Composite: The Story of Prince George

Formal Assignment #1: Story of Prince George

I have been working on a particular composite for the past couple weeks. A lot of searching for composite inspiration was done before I settled on this idea. I really liked the look of alter-reality composites. The photos on this website I found quite neat: http://www.hongkiat.com/blog/food-photo-manipulations/.

My inspiration came from this photo:

inspirationPhoto Credits: http://www.123rf.com/photo_15521131_creative-composite-image-of-summer-landscape-in-pages-of-magic-book.html

Planning and Shooting: Prior to making this composite, I experimented with a human subject composite, putting someone on a basic background. (see older post: https://bonniehchowphotography.wordpress.com/2014/03/12/composites-in-post-production-trial-1/) Through that process I learned some basic color blending with a levels layer by adjusting the RGB channels. I knew I wanted to produce a composite with objects instead of human subjects. Here are the 3 separate photos I shoot. IMG_1408

The was taken near Cameron Street Bridge at sunset. I wanted the light to be focused in the middle of frame for the composite.

IMG_1874

This was shot in the studio with split lighting. The light on the right was stronger in order prevent a totally flat image. I tried to imitate backlight as much as possible by minimizing the light coming directly from the front. The shadows on the pages really don’t matter as they would be covered up anyways in the final image. I did not completely blow out the background as gray is easier to select off of in Photoshop. The only thing I had trouble with was getting the angle right; deciding how much of the pages do I wanted shown.

IMG_1980-2

This was a fence was shot under natural lighting. The angle was tricky to get right as well. As the it needed to match the book as if it was resting on it. This angle was later adjusted in Photoshop with the transform tool.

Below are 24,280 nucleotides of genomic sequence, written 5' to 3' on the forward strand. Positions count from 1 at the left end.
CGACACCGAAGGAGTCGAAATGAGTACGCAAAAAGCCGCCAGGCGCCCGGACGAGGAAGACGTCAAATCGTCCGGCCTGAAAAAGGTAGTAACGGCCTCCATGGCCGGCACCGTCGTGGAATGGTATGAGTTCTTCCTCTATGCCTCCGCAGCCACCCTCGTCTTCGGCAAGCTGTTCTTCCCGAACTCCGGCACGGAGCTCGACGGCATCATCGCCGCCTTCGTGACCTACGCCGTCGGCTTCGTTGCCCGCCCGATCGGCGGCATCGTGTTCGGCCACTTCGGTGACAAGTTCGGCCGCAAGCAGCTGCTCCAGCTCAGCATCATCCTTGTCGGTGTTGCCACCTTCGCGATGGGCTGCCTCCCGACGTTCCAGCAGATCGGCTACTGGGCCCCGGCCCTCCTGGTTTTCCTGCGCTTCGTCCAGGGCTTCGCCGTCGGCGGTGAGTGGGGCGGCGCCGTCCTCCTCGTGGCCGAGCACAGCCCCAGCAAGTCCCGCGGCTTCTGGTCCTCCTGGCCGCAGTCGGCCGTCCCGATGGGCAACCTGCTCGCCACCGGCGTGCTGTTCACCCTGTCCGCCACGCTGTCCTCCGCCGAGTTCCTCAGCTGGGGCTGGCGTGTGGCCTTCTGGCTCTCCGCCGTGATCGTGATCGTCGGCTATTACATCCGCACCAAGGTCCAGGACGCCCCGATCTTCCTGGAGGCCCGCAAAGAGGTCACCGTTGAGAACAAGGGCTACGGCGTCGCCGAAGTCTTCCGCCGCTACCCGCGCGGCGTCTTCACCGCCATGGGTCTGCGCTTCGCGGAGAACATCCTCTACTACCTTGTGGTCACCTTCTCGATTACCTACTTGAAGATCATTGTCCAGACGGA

Post-Production: I practiced more advanced actions in Photoshop to create this composite. Although, I am still not completely comfortable with the program, I think I have gotten a little better with managing layers in general. The first thing I did was blend the landscape image into the pages of the book. Layer masking on the book layer turned some of the image transparent in order to have the landscape background show through. The wood background layer was then added in as a smart object. This meant i could edit that layer separately and the program would save it automatically back into my composite psd file. Since each of my photos were shot under different lighting, it added another step in post production to try and blend the colours. I applied a little bit of Lightroom adjustments to each photo prior to bringing it into Photoshop. Next, I warped the river part of the landscape into the shape of the pages. To do this, I cut out the strip were the landscape covered the pages and separated that layer vertically in half creating two new layers. This would lock in the middle to create that seam in the book. Shadows were opened up to bring out the details in the trees directly above the pages. Other basic global adjustments were done in Lightroom after the Photoshop work. Elements like vibrance, clarity, and some contrast were raised. Noise reduction was also added. After all this, I decided to add one more element, a dreamscape effect. (Brighten in Lightroom, bring into photoshop, duplicate layer, Gaussian blur at approx 20, apply multiply blend mode on the layer) It took a couple tries to get the desired effect; shadows were particularly hard to perfect. A lens flare and a highlight was added to blend the book into the background more and to balance out the blue tones. Blending modes used included soft light (highlight) and linear light (lens flare).

BookCompositeDreamscapeGLOW

The final product:  Overall, I really like how this project turned out. The smoothness and reflections of colour captured in the water is my favourite element in this photo. I could have tried shooting the sunset at different exposures and combine them as an HDR to better capture difference between the brights and darks in this scene. Previous to adding the lens flare, I thought this photo has too much of a blue tint. I could have also shot the photos in the same lighting to skip the complications in Photoshop. Creating this image was a great way to get better at using Photoshop, as my typical photo does not make it into Photoshop usually. There were so many layers and actions done in total. It opened my eyes even more to just how powerful Photoshop really is even more than before. Planning before shooting is such an important step to take when creating a composite image.

 

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